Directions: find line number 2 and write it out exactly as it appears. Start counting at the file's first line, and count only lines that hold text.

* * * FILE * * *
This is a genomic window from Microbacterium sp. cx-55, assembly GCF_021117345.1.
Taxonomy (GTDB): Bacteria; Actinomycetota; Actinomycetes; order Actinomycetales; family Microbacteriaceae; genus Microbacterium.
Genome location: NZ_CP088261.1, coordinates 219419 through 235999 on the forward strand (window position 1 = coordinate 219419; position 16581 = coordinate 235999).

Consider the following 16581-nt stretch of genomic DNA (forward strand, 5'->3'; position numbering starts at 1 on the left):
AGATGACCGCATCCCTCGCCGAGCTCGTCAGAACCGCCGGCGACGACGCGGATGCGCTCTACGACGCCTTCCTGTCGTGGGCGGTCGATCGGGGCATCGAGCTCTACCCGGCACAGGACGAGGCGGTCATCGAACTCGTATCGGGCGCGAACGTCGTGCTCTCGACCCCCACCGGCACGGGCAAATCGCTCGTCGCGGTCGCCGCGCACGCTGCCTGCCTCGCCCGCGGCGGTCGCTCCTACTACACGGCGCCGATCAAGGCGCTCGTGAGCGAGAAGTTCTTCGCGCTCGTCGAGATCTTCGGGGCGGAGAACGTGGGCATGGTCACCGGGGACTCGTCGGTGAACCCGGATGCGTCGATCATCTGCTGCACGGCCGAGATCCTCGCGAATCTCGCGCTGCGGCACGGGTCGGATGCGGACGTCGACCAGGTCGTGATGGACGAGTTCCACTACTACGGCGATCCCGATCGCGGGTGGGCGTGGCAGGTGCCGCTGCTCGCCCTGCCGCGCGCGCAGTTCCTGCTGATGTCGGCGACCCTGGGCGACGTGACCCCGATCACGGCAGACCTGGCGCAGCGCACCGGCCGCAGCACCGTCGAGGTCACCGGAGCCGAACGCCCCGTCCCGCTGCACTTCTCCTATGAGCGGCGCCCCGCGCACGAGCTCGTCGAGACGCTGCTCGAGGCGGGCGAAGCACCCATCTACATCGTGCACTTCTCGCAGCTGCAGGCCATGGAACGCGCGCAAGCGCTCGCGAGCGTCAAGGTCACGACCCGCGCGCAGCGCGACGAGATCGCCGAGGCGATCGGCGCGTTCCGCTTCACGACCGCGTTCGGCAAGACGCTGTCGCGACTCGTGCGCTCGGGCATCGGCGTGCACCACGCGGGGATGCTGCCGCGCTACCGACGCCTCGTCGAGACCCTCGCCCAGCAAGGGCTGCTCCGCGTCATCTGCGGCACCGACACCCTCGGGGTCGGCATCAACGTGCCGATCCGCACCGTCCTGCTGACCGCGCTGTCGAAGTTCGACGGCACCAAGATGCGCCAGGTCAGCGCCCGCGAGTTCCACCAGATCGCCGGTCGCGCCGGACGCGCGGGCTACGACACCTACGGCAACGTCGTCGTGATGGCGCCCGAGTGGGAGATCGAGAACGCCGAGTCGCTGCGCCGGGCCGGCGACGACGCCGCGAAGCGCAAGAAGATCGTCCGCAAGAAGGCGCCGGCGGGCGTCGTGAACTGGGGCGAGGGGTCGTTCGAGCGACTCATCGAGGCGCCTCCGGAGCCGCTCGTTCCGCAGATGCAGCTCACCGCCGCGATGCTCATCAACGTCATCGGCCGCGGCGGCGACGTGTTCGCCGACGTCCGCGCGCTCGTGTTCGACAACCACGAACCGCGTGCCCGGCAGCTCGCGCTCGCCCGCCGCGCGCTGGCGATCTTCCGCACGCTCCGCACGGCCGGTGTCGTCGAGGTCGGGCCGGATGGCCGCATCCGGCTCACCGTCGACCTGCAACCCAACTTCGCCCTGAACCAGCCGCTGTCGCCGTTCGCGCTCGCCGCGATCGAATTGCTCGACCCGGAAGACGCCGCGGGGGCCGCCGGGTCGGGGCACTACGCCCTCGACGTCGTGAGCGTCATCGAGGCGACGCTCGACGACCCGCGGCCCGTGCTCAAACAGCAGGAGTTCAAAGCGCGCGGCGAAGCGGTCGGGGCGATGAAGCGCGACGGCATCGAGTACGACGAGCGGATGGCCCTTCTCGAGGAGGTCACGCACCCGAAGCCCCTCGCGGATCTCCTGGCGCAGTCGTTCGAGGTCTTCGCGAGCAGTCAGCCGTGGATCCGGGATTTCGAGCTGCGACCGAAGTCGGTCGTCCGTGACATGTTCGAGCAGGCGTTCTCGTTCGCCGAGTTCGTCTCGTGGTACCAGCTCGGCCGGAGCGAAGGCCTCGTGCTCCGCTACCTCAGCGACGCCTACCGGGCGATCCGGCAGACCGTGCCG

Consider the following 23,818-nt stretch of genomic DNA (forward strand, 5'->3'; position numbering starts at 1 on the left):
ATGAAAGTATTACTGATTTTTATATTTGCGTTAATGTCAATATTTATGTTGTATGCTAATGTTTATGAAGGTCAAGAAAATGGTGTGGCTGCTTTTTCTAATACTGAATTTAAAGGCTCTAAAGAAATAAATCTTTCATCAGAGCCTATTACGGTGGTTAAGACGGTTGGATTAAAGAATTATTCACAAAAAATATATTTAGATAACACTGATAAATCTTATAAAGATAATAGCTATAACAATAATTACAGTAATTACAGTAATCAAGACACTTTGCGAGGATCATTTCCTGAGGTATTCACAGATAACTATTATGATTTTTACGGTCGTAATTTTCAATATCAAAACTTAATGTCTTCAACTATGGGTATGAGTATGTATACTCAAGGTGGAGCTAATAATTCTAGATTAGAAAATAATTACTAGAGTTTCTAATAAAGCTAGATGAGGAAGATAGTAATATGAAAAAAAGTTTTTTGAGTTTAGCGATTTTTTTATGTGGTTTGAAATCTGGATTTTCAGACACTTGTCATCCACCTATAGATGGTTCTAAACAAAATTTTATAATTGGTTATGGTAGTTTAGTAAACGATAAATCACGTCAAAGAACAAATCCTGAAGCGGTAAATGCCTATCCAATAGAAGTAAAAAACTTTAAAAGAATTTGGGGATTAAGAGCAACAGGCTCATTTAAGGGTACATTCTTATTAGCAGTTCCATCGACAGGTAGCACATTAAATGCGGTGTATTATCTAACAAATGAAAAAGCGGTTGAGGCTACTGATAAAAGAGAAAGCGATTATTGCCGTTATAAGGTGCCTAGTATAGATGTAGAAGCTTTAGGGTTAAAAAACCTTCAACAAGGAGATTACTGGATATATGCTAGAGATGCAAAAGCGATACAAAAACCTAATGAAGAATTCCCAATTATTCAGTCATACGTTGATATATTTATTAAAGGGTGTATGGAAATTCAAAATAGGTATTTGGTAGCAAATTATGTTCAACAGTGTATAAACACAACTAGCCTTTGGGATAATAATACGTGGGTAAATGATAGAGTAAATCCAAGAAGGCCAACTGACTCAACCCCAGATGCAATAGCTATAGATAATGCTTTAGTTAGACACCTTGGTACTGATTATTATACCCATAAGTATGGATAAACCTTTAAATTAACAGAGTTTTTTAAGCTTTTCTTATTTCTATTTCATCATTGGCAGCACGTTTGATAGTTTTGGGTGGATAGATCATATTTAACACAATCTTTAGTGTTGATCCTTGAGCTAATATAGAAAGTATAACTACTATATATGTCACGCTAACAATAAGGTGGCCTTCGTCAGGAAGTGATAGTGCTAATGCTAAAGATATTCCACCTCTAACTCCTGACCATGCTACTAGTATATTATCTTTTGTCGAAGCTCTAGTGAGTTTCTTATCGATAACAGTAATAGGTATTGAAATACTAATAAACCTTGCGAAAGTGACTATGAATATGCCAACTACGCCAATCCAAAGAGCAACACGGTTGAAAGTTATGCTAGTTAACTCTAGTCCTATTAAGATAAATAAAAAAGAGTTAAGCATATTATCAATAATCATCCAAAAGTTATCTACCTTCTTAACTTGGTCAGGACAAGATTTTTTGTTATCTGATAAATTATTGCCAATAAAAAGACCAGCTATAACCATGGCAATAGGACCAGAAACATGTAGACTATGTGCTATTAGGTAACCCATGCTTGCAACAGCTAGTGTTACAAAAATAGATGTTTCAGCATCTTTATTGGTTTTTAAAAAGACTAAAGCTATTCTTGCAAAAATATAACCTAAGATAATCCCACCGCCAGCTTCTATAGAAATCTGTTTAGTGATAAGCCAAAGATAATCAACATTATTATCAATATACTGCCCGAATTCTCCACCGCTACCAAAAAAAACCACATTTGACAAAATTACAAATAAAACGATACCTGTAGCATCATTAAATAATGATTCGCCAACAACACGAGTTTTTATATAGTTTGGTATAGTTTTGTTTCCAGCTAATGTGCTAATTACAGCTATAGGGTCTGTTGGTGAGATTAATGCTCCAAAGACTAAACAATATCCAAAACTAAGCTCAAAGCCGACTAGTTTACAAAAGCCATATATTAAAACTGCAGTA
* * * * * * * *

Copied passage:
Taxonomy (GTDB): Bacteria; Actinomycetota; Actinomycetes; order Actinomycetales; family Microbacteriaceae; genus Microbacterium.